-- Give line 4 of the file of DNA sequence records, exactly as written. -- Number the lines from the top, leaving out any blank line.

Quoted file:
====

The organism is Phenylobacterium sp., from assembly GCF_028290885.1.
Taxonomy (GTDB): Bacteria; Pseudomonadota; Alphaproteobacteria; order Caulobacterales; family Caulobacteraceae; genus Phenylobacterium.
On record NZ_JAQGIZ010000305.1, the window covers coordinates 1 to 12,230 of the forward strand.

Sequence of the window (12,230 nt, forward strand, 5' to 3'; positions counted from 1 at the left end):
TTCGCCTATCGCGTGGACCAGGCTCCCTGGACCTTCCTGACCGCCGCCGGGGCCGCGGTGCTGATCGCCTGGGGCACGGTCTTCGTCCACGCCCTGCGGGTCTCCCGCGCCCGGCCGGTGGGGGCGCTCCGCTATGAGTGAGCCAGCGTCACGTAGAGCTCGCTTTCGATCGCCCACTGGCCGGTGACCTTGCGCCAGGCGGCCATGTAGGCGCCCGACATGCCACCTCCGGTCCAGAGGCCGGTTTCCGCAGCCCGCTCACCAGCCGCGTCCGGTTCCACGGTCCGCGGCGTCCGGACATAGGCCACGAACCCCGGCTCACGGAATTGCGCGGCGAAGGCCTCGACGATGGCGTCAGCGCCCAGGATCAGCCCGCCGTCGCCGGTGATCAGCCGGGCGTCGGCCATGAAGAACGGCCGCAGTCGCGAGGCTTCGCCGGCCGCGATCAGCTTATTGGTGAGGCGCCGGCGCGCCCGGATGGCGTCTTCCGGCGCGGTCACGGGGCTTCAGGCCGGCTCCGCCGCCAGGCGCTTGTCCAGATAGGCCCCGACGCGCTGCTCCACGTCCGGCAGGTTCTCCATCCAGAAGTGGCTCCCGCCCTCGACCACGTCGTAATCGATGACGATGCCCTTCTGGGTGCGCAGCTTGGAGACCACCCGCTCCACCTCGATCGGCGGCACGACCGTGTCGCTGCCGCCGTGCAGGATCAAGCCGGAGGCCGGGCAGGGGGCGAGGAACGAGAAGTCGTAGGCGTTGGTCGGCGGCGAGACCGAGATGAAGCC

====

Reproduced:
Sequence of the window (12,230 nt, forward strand, 5' to 3'; positions counted from 1 at the left end):